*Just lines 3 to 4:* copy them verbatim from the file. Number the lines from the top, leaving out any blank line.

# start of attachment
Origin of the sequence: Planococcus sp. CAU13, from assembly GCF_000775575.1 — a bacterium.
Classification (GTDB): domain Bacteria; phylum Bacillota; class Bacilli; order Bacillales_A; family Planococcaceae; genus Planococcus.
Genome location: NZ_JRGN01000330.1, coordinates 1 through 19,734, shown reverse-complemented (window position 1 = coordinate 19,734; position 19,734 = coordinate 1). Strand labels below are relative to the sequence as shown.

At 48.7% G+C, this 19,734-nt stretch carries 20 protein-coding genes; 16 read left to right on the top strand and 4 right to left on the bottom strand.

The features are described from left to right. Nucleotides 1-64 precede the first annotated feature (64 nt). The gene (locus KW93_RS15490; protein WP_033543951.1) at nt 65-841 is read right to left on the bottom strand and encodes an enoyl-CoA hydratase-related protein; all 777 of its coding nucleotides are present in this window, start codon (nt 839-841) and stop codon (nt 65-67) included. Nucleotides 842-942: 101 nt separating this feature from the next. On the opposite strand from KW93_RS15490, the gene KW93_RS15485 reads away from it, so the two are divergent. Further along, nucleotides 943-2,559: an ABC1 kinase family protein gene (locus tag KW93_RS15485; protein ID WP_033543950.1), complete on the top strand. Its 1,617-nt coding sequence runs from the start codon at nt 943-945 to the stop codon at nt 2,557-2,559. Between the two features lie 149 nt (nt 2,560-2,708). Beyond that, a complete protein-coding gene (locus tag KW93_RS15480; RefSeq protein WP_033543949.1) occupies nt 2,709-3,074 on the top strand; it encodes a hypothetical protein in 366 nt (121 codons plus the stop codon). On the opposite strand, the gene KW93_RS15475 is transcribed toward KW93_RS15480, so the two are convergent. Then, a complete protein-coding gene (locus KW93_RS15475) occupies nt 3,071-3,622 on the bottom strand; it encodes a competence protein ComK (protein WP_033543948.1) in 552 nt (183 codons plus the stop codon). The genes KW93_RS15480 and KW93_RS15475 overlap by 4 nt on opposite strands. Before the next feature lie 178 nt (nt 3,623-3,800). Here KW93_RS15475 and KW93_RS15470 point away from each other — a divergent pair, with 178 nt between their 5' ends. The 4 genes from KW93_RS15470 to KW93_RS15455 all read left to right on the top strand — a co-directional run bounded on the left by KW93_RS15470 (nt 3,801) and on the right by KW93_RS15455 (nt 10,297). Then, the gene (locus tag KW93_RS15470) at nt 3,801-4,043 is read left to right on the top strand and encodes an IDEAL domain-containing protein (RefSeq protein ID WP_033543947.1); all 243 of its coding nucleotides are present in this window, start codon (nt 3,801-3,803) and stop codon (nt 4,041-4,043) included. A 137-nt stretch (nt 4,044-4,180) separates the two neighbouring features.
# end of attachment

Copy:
Genome location: NZ_JRGN01000330.1, coordinates 1 through 19,734, shown reverse-complemented (window position 1 = coordinate 19,734; position 19,734 = coordinate 1). Strand labels below are relative to the sequence as shown.

At 48.7% G+C, this 19,734-nt stretch carries 20 protein-coding genes; 16 read left to right on the top strand and 4 right to left on the bottom strand.